Wayside’s ‘Church Basement Ladies’ frontlines month of comedies at area theaters
By Josette Keelor
Area playhouses turn to old standards for their first plays of the summer, with music and comedy setting the stage for deeper truths of family, devotion and the importance of home.
One of the oldest professional theaters in the Shenandoah Valley, Wayside Theatre in Middletown will kick off its 52nd season this weekend with the musical comedy “Church Basement Ladies,” with music and lyrics by Drew Jansen and book by Jim Stowell and Jessica Zuehike.
Based on “Growing Up Lutheran,” by Janet Letnes Martin and Suzann Nelson, the musical is similar in theme to “Steel Magnolias,” following the several years in the lives of four women who bond in the kitchen.
Newcomers Jill Stapleton Bergeron, Barbi McGuire and Michael Parker join Wayside favorite Thomasin Savaiano and intern Leslie Putnam, who also is the show’s choreographer.
Music Director Steve Przybylski plays the church pianist.
As Vivian, Stapleton Bergeron is at the top of the kitchen pecking order.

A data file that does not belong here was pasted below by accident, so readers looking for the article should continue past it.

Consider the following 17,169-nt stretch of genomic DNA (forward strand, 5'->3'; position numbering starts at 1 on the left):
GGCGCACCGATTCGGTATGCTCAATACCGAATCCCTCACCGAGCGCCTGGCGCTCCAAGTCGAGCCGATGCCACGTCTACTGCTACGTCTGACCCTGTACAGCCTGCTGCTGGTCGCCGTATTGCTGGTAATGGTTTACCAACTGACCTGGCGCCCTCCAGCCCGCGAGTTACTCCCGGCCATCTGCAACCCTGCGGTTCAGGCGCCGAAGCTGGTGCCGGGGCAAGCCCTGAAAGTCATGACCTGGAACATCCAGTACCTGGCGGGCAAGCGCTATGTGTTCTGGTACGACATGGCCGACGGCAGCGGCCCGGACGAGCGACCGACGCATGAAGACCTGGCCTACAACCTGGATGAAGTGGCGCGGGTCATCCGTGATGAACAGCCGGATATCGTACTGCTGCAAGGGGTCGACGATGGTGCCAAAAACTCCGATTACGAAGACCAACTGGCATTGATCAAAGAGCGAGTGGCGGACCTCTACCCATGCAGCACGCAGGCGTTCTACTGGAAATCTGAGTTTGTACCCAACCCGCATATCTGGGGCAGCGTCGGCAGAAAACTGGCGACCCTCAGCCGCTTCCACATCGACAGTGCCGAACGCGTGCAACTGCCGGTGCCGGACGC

“She’s been in the kitchen most of her life, running it,” Stapleton Bergeron said. “It’s the place where she feels like she belongs.”
“She’s very conservative and very rule oriented, is not happy with a lot of the new changes are happening in the church,” she said.
“That’s right,” Savaiano said, “how many Lutherans does it take to change a light bulb?” pausing, then adding, “Change?”
As Mavis, McGuire is “the worker bee of the kitchen.”
“She has a lot of physical comedy in this show,” McGuire said.
Savaiano’s character Karin has her teenage daughter Signe in the kitchen with her, while Signe, played by Putnam, is home on breaks from college in “the city” — Minneapolis-St. Paul.
Savaiano said Karin spends much of the show “keeping the oldest generation and the youngest generation from butting heads.”
Pastor E.L. Gunderson, played by Parker “doesn’t like conflict.”
“He knows everything that’s going on, but he’s clueless,” Parker said.